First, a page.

When I look at concept cars now they don’t seem to be concepts anymore, just cars that are more stylized – more like prototypes. Growing up in the 1950s and ’60s, you’d go to an auto show and every car would have a bubble top, fighter plane controls instead of a steering wheel, and a jet engine or similar sort of propulsion. These flights of fancy were never meant to be produced, they were just fantasy cars; somebody’s idea of what the future would perhaps look like.
A lot of concepts now are like iPhones on wheels. They’re about the driver being able to text and play games while driving, which I never understood. So the cars drive themselves and you just sit there? Where I come from, that’s called the bus. That’s not driving. But I’m probably in the minority.
A huge old Popular Mechanics poster in my garage shows a space ship-looking car with four people sitting as if they’re in a living room, and it says: ‘It’ll be here in two years!’ Well, that was 1941 and it still hasn’t arrived.
Back in the 1980s, Franco Sbarro would make these crazy concepts. And Bertone had cars with such raked windshields that you couldn’t even sit in them, you’d have to lay down. But that’s OK, because it was a concept and it looked cool. Most concepts I see now are more practical because the auto business is so on the edge.
All that said, I think we’re in a golden age of coachbuilding. Back in the 1920s and ’30s there were any number of design houses that would build you whatever you wanted – if you had enough money. You’d bring, say, your Bentley chassis and they’d make a body to suit. Those days are back: consider the X-1, the one-off McLaren MP4-12C commissioned by a Middle Eastern client. Government regulations mean you must now buy the car, licence it, tax it and then give it to the coachbuilder to remake. The days of the car leaving the factory as you want it are over. With enough money, you can have whatever you want.
Most people have no idea what they want. You have to design it first and show it to them. It’s best to let the stylist come to you with his ideas. But occasionally you’ll see a car a rich guy designed himself and they’re just hilariously awful. It makes you appreciate how good real designers are. Sometimes, though, a bespoke automobile works. I have an aerodynamic Duesenberg that was the marque’s most expensive factory-bodied car ever. It was made for Josiah Lilly, son of Eli – the pharmaceutical Lilly. It was the first Duesenberg designed in a wind tunnel, a true one-off. Josiah was very conservative and he didn’t realise it was a flashy, bullet-looking car. People would throw rocks at it; this was mid-Depression and he looked like the guy coming to collect the rent. He kept it only a short time because it was so racy-looking and ostentatious, it embarrassed him. When I got the car it had been converted to a tow truck, with the whole back end cut out of it.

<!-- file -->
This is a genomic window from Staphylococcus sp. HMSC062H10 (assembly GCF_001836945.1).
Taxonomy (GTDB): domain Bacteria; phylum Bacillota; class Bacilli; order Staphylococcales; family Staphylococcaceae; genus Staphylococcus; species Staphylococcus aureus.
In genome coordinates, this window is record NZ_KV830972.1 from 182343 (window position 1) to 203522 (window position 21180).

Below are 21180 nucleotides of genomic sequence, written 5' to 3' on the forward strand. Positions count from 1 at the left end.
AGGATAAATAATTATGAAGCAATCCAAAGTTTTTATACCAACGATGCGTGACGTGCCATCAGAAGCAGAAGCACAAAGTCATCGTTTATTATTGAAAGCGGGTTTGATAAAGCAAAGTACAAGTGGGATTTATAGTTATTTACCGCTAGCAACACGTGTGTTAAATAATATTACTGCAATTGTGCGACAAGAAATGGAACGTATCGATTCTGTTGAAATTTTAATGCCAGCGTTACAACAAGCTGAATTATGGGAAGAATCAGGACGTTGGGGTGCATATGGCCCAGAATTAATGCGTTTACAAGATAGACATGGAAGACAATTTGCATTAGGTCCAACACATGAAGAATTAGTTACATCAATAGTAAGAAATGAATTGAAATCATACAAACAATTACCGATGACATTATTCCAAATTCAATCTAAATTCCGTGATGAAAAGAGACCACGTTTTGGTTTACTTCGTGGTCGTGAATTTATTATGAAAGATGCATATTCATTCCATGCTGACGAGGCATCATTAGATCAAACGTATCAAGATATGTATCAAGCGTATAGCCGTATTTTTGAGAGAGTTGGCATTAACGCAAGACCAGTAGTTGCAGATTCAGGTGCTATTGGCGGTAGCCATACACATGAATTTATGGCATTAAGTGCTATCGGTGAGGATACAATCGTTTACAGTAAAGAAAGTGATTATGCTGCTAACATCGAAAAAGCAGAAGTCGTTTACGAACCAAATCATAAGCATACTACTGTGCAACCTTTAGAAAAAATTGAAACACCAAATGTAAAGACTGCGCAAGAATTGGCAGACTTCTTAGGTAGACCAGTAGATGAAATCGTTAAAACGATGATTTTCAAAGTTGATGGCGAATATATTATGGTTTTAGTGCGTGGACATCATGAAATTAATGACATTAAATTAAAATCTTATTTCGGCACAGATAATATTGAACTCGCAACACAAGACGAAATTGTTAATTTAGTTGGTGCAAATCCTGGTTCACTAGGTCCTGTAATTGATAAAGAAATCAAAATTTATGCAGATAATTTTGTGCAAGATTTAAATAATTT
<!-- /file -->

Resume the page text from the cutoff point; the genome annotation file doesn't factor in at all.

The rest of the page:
These days the car market is feast or famine. In America the price break is $50,000. Anything above that is a little too much for most people. Unless you count different-colored Minis, the idea of getting a custom in that range is impossible, but at the other end of the spectrum you have billionaires who will pay millions.
The Forbes richest Americans used to be millionaires. Now they’re all billionaires. So you have people who can’t afford anything over $50,000, and then this very different group who don’t want a regular car, they want something different. They go to, say, Bentley, and they get what they want.
Thanks to these billionaires there is now a market for it. Savile Row for car guys. The difference is, if a suit is badly made it’s not going to kill anybody. A lot more work goes into an automobile. Nobody can make a bespoke car from the ground up without adhering to government regulations.
Would I order a bespoke car? I have a lot of unique automobiles but I really don’t want a Leno special. Cars with people’s names on them have never been particularly successful. The ego gets in the way and ruins the design purity. I’m not a designer, but I’d like to see what other people could do: I realise something someone else has made for me is better than I could make for myself.
As I did recently at a people’s car design forum in Beijing with Simon Loasby, Bentley Continental GT designer and now working for VW in China, I’d be happy to give my opinion about what I like: two doors only, reasonably aerodynamic, not flashy, no wing, no flares or add-ons, a clean design. Then see what people bring to you. That’d be fun. Please just don’t make it an iPhone on wheels.